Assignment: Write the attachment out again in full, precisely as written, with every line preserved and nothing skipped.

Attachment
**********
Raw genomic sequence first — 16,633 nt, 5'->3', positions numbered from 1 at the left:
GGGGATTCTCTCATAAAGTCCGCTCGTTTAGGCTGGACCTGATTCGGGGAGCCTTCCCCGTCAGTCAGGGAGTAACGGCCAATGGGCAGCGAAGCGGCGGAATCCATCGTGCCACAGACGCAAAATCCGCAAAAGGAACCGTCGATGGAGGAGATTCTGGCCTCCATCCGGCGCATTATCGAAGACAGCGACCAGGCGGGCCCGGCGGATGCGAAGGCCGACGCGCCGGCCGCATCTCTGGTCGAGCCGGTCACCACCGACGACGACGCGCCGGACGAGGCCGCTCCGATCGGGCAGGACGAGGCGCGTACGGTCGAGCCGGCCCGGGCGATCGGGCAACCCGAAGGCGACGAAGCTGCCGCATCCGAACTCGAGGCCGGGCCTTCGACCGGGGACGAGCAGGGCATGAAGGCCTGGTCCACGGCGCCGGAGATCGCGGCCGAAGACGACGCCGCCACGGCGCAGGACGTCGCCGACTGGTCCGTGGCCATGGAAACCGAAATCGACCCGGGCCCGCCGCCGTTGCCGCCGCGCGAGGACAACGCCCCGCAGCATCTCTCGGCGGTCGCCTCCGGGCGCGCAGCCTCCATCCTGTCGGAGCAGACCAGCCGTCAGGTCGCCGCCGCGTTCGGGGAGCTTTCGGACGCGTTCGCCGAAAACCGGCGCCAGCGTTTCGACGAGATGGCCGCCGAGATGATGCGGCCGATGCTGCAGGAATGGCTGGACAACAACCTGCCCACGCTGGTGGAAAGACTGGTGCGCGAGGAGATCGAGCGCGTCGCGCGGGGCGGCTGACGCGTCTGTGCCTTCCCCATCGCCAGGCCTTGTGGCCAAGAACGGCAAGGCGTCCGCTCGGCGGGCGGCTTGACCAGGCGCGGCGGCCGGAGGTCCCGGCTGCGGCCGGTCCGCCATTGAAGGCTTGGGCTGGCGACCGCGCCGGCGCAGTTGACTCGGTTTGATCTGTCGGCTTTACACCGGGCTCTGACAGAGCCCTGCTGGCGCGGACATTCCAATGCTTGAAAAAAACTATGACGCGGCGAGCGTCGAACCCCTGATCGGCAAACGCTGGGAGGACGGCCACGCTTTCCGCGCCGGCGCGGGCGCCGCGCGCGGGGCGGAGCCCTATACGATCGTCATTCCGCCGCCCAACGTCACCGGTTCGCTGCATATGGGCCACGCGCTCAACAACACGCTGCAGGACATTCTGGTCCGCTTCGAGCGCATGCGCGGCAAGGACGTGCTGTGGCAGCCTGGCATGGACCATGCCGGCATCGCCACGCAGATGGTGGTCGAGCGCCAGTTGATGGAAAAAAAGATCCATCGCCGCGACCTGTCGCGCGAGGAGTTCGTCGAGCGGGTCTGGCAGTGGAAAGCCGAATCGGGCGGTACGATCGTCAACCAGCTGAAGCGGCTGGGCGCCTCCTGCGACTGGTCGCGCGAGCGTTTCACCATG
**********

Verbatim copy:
Raw genomic sequence first — 16,633 nt, 5'->3', positions numbered from 1 at the left:
GGGGATTCTCTCATAAAGTCCGCTCGTTTAGGCTGGACCTGATTCGGGGAGCCTTCCCCGTCAGTCAGGGAGTAACGGCCAATGGGCAGCGAAGCGGCGGAATCCATCGTGCCACAGACGCAAAATCCGCAAAAGGAACCGTCGATGGAGGAGATTCTGGCCTCCATCCGGCGCATTATCGAAGACAGCGACCAGGCGGGCCCGGCGGATGCGAAGGCCGACGCGCCGGCCGCATCTCTGGTCGAGCCGGTCACCACCGACGACGACGCGCCGGACGAGGCCGCTCCGATCGGGCAGGACGAGGCGCGTACGGTCGAGCCGGCCCGGGCGATCGGGCAACCCGAAGGCGACGAAGCTGCCGCATCCGAACTCGAGGCCGGGCCTTCGACCGGGGACGAGCAGGGCATGAAGGCCTGGTCCACGGCGCCGGAGATCGCGGCCGAAGACGACGCCGCCACGGCGCAGGACGTCGCCGACTGGTCCGTGGCCATGGAAACCGAAATCGACCCGGGCCCGCCGCCGTTGCCGCCGCGCGAGGACAACGCCCCGCAGCATCTCTCGGCGGTCGCCTCCGGGCGCGCAGCCTCCATCCTGTCGGAGCAGACCAGCCGTCAGGTCGCCGCCGCGTTCGGGGAGCTTTCGGACGCGTTCGCCGAAAACCGGCGCCAGCGTTTCGACGAGATGGCCGCCGAGATGATGCGGCCGATGCTGCAGGAATGGCTGGACAACAACCTGCCCACGCTGGTGGAAAGACTGGTGCGCGAGGAGATCGAGCGCGTCGCGCGGGGCGGCTGACGCGTCTGTGCCTTCCCCATCGCCAGGCCTTGTGGCCAAGAACGGCAAGGCGTCCGCTCGGCGGGCGGCTTGACCAGGCGCGGCGGCCGGAGGTCCCGGCTGCGGCCGGTCCGCCATTGAAGGCTTGGGCTGGCGACCGCGCCGGCGCAGTTGACTCGGTTTGATCTGTCGGCTTTACACCGGGCTCTGACAGAGCCCTGCTGGCGCGGACATTCCAATGCTTGAAAAAAACTATGACGCGGCGAGCGTCGAACCCCTGATCGGCAAACGCTGGGAGGACGGCCACGCTTTCCGCGCCGGCGCGGGCGCCGCGCGCGGGGCGGAGCCCTATACGATCGTCATTCCGCCGCCCAACGTCACCGGTTCGCTGCATATGGGCCACGCGCTCAACAACACGCTGCAGGACATTCTGGTCCGCTTCGAGCGCATGCGCGGCAAGGACGTGCTGTGGCAGCCTGGCATGGACCATGCCGGCATCGCCACGCAGATGGTGGTCGAGCGCCAGTTGATGGAAAAAAAGATCCATCGCCGCGACCTGTCGCGCGAGGAGTTCGTCGAGCGGGTCTGGCAGTGGAAAGCCGAATCGGGCGGTACGATCGTCAACCAGCTGAAGCGGCTGGGCGCCTCCTGCGACTGGTCGCGCGAGCGTTTCACCATG